I’ve finished reading The 101 Habits of Highly Successful Screenwriters: I got a lot out of it. I’d love to see such a book on highly successful novelists, but in spite of the differences between novelists and screenwriters, there is a lot to be learned here.
I love this quote on procrastinating:
“I know when I’m about to write when I become a neat freak and start rearranging the pens and pencils around … ” [Steven DeSouza, page 95]
There was quite a bit on outlining before writing, which supports the process I’m using now.
“I try to build the story as cleanly as I can, make sure the structure works, then I write it really badly, as fast as I can … ” [Akiva Goldsman, page 107]
This same scriptwriter also had this to say:
“Unfortunately, people believe that their first thing should be great. Writing is like anything else. You’re not supposed to write a page and expect it to be good. You have to write a thousand bad pages to get to that one good page.” [Akiva Goldsman, page 123]
I feel that with the first two (unpublished) novels I wrote I didn’t understand that one, two or even three drafts were not enough. Often, beginning writers don’t give themselves enough time.
“The reality is that in order to be good at it, it will probably take you as long as any other profession to master the craft.” [Michael Schiffer, page 125]
More tomorrow …
I met Catherine Mayo last year in San Miguel at the San Miguel Writers’ Conference. Since then I’ve been keeping in touch with her through her blog(s), Facebook, and now … sigh … Twitter (the latest in Net addiction). As well as charming, she’s a wonderful writer and teacher.
She has a historical novel coming out soon: The Last Prince of the Mexican Empire. I am very much looking forward to reading it.
But the subject of this post is the list of books she recommends for novelists. Many of my own favorites are on it:
From Where You Dream: The Process of Writing Fiction by Robert Olen Butler;
Story: Substance, Structure, Style, and the Principles of Screenwriting
by Robert McKee;
Thirteen Ways of Looking at the Novel by Jane Smiley.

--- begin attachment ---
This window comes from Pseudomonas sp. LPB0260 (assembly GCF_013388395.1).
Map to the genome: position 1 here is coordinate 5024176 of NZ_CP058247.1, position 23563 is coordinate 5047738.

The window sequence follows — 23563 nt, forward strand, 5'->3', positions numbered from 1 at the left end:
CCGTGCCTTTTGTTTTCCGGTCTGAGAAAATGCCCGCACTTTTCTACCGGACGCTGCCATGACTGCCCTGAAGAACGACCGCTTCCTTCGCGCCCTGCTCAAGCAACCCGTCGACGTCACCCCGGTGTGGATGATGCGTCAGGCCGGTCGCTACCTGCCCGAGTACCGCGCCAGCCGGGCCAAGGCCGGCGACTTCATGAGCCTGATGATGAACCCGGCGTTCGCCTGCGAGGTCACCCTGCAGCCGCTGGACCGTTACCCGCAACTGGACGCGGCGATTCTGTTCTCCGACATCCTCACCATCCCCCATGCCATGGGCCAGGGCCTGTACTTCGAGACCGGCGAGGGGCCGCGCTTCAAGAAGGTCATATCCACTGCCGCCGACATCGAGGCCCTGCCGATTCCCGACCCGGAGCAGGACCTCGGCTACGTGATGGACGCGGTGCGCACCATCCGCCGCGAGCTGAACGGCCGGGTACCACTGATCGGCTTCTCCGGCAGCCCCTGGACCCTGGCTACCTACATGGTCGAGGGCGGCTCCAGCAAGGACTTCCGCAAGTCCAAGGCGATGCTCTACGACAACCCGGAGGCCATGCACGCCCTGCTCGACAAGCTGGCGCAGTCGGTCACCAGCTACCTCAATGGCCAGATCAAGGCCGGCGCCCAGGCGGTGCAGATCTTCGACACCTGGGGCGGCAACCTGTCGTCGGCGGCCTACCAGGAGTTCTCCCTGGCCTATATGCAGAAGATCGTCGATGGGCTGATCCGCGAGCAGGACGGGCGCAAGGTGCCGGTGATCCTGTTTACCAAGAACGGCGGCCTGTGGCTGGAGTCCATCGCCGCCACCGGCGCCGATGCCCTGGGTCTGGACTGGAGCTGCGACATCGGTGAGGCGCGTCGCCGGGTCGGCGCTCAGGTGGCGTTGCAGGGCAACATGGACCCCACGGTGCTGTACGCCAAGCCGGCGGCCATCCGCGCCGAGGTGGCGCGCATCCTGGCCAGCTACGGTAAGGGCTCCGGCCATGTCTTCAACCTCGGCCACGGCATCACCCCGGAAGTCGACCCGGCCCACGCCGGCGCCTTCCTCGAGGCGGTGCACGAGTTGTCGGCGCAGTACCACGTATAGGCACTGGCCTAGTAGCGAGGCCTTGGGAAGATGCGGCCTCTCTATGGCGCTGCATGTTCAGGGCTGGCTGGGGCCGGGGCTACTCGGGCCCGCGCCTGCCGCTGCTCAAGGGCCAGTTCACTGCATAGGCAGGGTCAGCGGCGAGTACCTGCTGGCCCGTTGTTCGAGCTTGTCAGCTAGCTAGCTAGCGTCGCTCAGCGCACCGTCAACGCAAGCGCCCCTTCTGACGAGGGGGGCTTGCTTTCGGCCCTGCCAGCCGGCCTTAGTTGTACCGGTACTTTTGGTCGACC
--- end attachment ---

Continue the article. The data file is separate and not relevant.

But there are a number I know nothing about. This one I will definitely be ordering:
The War of Art: Winning the Creative Battle
by Steven Pressfield.
Because the writing life is often a war: a battle for time, for discipline.
[Note—for the list, go to: http://tinyurl.com/cdmlmx]
The Adam Braver discussion on Readerville.com is over (although it will no doubt remain on-line). A number of things were said about that favorite subject of mine: the line between fact and fiction.
… any historical record has gaps in it, things we don’t and can’t know. If a writer takes the liberty of filling in those gaps, then we’re looking at fiction rather than nonfiction. But there’s no bright line between fiction and nonfiction … , and historical fiction (for want of a better term for books-that-include-real-people-or-events) is a long continuum. “Girl with a Pearl Earring” has real people in it, but the story is entirely fiction. Nobody knows who the girl was; Tracy made the whole thing up. So let’s say a book like that goes at the fiction end of the continuum. Then at the other end, what would be the nonfiction end, you’ve got a book like Capote’s, where it’s extensively researched and based not very loosely at all on real people and events, but narrative devices are used in the telling of those events. So it’s closer to documentary, but it’s literary documentary.
Adam Braver, in responding to a number of posts, said:
… the nature of storytelling has always been a combination of real details and added details—sometimes consciously for the sake of narrative, and sometimes unconsciously, as our memories reconstruct the events for a better narrative. So in that vein, I don’t mind these blends.
And then he said something very dear to my heart:
On an ethical level, however, I do think one has to be upfront with a reader, as there becomes an implied contract.
I think this “contract”—often in the form of an Author’s Note —is important in fact-based fiction. The reader needs to know where he or she stands.